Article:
March 8


Why is being fair an essential leadership skill?

You are approached by a stranger who tells you they've been given £100 to share with you.  They get to choose the amount to give you.  If you accept their offer, they keep the rest.  If you don't accept their offer, neither of you gets anything.

Now imagine the stranger offers you £5.  If you accept, they keep £95.  How do you respond?


If you're thinking purely logically, you'll take the money.  After all, you'll be £5 better off than before you met the stranger.

But, most likely, you won't accept the offer and you'll both lose out. 


Because you didn't feel it was a FAIR offer. They were going to get £95 and you were only going to get a fiver.

The Ultimatum Game

This vignette is a version of the Ultimatum Game, used by psychologists to test the importance of fairness in decision making.

In one version of this game, the amount offered is always the same, but the total amount of the 'pot' is varied. For example, the offer might always be £5, but the total amount of the pot varies from £10 to £100.

The results are interesting: even though the subjects stood to gain exactly the same amount of money, they were much happier with what they perceived to be fair offers and much more disdainful of deals that were strongly biased in the other person's favour.

In other words, if the person didn't feel the offer was fair, they tended to reject it.  Even if they accepted it, they usually resented the other person getting a better deal.

So what?

It all goes back to building a culture where people are involved with, committed to, and enthusiastic about their work (also described as actively engaged).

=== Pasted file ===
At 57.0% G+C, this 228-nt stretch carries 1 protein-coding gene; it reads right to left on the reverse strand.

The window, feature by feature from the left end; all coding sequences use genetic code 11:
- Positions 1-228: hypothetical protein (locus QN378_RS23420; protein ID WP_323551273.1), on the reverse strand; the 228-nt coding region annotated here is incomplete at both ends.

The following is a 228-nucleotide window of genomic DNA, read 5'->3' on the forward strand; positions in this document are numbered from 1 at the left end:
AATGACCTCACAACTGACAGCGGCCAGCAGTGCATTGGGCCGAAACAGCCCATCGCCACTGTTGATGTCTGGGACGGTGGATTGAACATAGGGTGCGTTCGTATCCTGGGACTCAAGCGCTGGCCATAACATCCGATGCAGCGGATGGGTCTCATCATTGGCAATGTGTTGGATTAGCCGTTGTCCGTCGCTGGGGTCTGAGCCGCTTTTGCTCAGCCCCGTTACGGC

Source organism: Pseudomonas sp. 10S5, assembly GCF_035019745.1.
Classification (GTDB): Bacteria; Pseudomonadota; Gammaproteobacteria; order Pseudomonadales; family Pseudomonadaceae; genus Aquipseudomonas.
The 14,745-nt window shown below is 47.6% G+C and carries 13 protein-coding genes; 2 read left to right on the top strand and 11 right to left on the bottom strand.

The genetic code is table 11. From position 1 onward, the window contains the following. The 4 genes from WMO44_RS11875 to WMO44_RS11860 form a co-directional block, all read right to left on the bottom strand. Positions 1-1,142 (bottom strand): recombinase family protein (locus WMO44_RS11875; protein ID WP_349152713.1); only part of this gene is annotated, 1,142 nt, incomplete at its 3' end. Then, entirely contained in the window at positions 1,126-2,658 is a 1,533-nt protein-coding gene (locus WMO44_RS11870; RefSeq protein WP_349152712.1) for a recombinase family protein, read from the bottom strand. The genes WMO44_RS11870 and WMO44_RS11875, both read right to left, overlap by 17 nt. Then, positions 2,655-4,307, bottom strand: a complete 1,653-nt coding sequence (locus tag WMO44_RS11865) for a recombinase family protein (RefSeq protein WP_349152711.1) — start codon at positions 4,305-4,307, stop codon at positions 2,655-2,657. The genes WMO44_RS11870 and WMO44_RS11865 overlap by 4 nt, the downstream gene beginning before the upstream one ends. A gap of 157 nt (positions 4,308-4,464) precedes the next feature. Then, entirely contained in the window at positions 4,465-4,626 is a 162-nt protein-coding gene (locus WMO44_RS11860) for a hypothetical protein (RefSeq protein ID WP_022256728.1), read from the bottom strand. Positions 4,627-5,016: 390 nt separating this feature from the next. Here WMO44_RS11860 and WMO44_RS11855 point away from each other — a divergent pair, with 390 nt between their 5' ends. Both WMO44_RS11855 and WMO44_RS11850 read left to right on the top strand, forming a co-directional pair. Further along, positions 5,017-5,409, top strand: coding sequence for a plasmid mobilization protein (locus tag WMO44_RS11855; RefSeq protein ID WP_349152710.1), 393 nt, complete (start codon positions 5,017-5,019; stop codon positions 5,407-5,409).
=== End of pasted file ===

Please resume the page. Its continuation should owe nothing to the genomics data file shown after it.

In my last newsletter, I explained the importance of Competence, Relatedness and Autonomy to someone being self-motivated in their job.  What increases sales by 20% and profitability by 21%?

It doesn't matter if someone feels a sense of accomplishment in their job, connected to what they are doing, and have control over what they do; if you treat them unfairly, they will lose their self-motivation.

The impact of being treated unfairly lasts a long time and it is hard to recover the relationship when it happens.  Think back to the last time you were treated unfairly.  How did it feel? How does it feel now?  Unless you're very good at letting go, you will still experience pain from the event.

There are many ways people in your team will see, feel and experience injustice.  But perhaps the most effective way to demotivate a high performing team member is to NOT address other team members' performance issues.

The star performer wonders why they're working so hard and giving so much when others aren't.  It's just not fair that Donna Do-Nothing can swan around the office, that Timothy Organisational-Terrorist can get away with not living the values, and that Nigel Never-Delivers is allowed to miss deadline after deadline. 

Slowly, but surely, they drift, lose focus, become less engaged, less productive, less giving.  And eventually they leave.

Your job as the leader

Being fair is a key element in building an engaged workforce.

As the leader, you need to consciously reflect on how your actions are being perceived by your team. They are always watching you to check you are acting fairly. 

Your job is to act, and be seen to act, fairly.  To ensure the organisation acts fairly.

And it's not just about treating the individual fairly.  People don't like it when others are treated unfairly. They feel discomfort; wonder if they might be next to suffer. You need to treat employees, customers, suppliers and other stakeholders fairly.  And do it consistently. 

So, are you and the rest of the leadership team acting, and being seen to act, fairly? 

Remember the upsides of building a team who are involved with, committed to and enthusiastic about their work versus a team that isn't? …. 20% increase in sales, 21% increase in profitability; 41% less absenteeism; 17% higher productivity

PS: I help business owners and MDs unlock the potential in their business to deliver significant increases in sales and profits within one year. Get in touch if you'd like to find out more about how I can help you achieve the results you want in your business by booking a time for a chat in My Calendar


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